Sorry, but giving it away free is legal.  At least, that was the court’s decision when this exact issue came up in Indiana.  As long as it isn’t a requirement to have it on your plate, it’s legal.

    On the plus side, they are often known here as ‘Idiot plates’ which provide a useful warning about the driver of the car bearing them: “Watch out for me, I don’t think other people are real and drive accordingly.”

    Hopefully, though, another suit will make that ceremonial deism fig leaf go away.  Everyone everywhere knows, I think, that the only reason ‘certain persons’ are trying to plaster the country with a phrase best associated with cash is that it is a ‘legal’ way to establish religion–or, more importantly, deliver a big FU to atheists, along with a ‘nyah-nyah, it’s legal.’

  • Abram Larson

    As much as I think this is an idiotic waste of money and should be against the law, the fact remains that “In God We Trust” is officially the national motto of the USA. Putting the national motto on a license plate surely can’t be illegal, nor is including it on public grounds or putting it on our money. Until the national motto is changed (and I think it should be), we really don’t have any legal standing to object to these sorts of things.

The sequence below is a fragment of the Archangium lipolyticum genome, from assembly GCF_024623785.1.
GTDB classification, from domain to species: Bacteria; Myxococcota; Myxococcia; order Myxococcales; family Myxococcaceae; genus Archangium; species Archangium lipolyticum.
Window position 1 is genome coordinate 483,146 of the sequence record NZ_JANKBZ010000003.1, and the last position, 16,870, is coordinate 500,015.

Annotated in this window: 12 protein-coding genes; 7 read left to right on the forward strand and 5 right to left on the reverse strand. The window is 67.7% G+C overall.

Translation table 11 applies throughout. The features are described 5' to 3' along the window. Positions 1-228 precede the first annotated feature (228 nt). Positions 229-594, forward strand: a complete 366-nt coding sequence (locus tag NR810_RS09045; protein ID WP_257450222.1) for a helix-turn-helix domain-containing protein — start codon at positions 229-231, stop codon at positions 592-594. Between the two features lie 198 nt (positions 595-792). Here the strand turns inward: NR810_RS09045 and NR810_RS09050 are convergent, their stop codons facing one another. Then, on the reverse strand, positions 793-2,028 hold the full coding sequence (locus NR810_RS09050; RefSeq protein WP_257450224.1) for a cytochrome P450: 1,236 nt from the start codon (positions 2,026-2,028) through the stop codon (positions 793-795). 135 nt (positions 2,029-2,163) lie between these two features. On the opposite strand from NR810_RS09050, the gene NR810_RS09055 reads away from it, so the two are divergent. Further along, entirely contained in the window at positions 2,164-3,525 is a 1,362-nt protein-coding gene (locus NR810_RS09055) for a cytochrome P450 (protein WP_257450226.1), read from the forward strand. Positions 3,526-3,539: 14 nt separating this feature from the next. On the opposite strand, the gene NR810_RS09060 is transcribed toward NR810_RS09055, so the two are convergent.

• Marguerite

    I tend to agree with this. After 9/11, our Virginia school system put up “In God We Trust” signs in every school. Even though I was still Lutheran at the time, they made me cringe. But I suspected that complaining about it would be fruitless, because after all,  it is the national motto. The bigger problem here is that those words remain the official motto of the USA. Surely it’s time to change that.